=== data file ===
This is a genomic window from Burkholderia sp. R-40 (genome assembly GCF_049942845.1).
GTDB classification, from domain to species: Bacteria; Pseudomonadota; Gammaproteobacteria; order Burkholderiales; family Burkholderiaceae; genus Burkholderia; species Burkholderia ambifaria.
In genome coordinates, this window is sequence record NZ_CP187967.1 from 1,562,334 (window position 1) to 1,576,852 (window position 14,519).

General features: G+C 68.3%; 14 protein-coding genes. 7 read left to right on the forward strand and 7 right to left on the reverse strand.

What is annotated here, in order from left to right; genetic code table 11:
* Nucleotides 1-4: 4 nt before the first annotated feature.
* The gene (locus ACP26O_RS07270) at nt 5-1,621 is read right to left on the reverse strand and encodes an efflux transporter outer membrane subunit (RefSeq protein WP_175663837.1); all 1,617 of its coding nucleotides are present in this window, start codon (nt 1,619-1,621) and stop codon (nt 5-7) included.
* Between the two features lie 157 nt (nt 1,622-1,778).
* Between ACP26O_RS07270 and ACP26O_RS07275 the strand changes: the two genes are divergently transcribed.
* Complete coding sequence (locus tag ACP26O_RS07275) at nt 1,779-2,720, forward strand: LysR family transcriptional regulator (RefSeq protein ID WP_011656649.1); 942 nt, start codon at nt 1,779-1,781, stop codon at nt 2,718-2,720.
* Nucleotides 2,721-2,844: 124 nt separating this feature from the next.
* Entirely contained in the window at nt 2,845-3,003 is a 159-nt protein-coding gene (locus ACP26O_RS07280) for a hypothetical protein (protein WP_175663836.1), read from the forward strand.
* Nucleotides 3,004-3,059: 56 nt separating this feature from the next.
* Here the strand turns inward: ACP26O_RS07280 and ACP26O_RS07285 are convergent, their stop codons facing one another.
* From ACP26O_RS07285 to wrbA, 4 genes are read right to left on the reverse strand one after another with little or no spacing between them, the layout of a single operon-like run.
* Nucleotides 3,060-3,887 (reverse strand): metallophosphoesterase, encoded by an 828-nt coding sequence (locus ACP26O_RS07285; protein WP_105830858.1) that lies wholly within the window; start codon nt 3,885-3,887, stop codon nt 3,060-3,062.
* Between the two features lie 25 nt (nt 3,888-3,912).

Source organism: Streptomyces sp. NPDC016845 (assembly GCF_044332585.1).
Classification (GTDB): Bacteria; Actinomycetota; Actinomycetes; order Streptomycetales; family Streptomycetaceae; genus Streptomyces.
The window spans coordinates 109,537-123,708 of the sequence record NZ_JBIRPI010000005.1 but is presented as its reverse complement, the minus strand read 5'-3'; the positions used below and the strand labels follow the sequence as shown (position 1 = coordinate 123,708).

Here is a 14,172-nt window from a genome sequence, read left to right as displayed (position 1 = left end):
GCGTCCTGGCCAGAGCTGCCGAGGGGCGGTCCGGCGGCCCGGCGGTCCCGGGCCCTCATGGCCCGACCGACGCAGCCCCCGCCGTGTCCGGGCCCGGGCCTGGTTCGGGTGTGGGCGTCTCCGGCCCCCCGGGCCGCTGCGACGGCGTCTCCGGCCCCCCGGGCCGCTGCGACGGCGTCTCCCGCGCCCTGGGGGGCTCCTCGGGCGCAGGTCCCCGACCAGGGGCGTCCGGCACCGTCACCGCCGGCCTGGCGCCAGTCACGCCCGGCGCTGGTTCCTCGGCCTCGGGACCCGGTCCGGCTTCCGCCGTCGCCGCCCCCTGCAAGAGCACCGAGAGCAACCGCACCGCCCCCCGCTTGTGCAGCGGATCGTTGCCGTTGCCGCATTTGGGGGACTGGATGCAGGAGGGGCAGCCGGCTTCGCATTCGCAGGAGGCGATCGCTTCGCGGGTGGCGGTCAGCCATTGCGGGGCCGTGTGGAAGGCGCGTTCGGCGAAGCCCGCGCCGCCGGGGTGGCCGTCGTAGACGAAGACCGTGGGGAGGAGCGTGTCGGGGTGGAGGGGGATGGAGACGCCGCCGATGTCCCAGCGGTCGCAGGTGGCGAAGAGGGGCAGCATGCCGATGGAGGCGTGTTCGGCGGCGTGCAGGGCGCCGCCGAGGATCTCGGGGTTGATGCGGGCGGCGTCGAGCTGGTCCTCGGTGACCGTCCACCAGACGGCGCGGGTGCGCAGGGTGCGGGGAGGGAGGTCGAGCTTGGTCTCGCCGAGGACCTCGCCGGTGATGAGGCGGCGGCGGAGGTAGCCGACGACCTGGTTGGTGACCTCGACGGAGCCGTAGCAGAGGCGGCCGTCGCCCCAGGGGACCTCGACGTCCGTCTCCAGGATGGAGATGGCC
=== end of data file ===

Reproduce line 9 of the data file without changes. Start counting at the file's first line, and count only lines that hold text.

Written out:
* Between ACP26O_RS07270 and ACP26O_RS07275 the strand changes: the two genes are divergently transcribed.